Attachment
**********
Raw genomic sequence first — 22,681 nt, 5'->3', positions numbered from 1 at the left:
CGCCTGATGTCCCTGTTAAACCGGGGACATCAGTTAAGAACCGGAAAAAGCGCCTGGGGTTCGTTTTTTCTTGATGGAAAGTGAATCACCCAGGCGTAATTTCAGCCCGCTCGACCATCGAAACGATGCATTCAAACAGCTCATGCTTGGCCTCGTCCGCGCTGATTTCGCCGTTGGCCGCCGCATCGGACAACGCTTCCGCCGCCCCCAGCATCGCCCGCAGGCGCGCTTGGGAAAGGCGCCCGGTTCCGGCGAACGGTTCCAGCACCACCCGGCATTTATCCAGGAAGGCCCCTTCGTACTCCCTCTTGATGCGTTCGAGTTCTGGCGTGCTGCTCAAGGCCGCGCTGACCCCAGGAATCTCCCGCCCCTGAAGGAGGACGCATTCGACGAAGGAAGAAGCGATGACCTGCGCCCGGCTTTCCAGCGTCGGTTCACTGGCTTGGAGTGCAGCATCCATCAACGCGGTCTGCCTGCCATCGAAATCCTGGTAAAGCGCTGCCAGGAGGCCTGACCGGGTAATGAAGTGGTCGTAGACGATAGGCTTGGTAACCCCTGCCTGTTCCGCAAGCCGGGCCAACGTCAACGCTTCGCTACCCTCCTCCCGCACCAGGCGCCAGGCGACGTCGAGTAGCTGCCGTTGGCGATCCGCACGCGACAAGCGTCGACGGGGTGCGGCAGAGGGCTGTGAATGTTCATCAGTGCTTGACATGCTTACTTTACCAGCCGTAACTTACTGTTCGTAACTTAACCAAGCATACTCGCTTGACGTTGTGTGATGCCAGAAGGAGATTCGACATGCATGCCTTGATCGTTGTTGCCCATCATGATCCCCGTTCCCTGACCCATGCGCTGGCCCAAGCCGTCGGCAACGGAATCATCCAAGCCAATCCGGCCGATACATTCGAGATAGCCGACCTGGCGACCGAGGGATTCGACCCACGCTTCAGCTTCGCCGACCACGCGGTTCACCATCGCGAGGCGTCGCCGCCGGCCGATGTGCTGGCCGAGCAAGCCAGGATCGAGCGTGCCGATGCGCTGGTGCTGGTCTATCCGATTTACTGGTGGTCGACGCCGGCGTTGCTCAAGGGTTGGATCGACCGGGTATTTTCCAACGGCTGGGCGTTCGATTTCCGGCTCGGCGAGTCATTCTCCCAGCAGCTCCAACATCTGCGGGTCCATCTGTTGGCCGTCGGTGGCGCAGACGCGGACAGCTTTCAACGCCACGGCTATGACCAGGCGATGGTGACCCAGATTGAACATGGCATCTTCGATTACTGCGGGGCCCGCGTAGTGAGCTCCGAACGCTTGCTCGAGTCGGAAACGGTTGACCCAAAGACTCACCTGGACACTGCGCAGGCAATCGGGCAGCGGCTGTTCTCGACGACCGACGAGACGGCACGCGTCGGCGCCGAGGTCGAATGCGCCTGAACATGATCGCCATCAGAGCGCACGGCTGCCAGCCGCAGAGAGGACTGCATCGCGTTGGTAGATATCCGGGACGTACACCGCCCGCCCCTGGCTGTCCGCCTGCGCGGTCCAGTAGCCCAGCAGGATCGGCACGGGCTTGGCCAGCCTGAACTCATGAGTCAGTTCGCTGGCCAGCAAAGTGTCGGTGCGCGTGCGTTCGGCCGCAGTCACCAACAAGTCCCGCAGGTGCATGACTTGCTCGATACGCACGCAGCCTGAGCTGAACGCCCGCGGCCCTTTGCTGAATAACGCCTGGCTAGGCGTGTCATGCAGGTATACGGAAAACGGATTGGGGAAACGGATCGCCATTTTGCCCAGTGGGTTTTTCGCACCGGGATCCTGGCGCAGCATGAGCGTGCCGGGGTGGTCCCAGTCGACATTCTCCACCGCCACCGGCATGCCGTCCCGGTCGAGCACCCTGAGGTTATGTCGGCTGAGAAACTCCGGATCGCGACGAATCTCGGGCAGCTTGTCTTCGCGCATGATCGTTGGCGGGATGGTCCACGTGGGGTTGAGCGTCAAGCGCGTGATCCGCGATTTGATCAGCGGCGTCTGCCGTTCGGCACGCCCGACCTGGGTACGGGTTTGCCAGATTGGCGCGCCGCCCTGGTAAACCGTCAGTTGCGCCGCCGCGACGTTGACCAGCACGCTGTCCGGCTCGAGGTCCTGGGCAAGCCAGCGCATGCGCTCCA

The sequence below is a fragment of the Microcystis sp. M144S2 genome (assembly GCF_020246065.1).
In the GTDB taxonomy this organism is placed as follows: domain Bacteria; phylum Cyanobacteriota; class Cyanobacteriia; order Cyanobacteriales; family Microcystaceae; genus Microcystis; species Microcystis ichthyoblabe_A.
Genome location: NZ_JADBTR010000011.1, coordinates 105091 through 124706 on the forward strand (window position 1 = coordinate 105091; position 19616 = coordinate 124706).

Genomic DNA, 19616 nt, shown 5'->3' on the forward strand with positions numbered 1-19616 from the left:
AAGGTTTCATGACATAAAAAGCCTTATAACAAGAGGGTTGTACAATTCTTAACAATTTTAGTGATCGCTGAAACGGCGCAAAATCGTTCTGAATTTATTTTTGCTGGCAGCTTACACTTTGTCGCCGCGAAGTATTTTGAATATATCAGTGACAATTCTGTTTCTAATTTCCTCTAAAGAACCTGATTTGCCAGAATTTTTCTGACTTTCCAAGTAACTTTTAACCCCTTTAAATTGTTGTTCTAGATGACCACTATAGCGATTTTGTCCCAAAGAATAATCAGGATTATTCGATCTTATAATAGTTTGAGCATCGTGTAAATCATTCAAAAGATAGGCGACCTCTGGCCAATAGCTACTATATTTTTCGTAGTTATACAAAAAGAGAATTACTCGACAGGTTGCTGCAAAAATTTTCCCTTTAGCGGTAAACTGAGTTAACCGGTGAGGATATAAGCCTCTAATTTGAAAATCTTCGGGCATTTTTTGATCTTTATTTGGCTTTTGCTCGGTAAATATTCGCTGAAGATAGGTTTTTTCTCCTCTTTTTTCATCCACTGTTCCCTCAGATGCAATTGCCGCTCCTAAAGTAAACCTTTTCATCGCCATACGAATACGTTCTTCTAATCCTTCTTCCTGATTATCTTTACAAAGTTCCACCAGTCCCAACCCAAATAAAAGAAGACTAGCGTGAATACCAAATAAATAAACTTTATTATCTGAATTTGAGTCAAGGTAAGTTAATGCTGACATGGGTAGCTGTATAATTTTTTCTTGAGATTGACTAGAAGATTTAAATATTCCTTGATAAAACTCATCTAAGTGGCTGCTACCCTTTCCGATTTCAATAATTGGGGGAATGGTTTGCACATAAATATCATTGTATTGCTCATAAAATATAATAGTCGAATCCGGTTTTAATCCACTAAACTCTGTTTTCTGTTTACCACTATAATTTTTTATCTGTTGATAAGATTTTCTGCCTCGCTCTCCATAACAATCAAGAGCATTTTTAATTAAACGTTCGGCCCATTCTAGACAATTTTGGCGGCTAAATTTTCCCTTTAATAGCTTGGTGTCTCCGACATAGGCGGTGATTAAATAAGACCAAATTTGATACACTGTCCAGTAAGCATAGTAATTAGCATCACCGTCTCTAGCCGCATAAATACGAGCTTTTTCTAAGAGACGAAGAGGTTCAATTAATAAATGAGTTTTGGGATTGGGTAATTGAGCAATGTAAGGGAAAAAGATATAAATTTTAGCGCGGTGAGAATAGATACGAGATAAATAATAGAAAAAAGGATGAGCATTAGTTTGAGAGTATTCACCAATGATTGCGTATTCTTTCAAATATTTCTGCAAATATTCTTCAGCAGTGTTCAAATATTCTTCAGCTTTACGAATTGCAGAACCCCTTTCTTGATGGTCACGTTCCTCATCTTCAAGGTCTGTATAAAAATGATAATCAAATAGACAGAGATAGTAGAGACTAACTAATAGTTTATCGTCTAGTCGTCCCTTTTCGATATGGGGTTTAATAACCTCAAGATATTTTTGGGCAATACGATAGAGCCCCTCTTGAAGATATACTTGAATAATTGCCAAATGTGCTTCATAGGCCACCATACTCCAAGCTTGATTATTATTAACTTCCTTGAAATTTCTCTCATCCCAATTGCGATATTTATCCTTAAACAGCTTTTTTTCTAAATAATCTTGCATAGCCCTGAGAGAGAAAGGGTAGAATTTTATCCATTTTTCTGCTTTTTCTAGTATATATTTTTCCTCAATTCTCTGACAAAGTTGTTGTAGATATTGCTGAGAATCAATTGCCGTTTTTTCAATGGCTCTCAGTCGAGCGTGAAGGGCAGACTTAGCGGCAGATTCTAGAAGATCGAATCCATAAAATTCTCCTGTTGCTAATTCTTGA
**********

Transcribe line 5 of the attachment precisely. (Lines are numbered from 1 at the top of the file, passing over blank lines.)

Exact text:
Genome location: NZ_JADBTR010000011.1, coordinates 105091 through 124706 on the forward strand (window position 1 = coordinate 105091; position 19616 = coordinate 124706).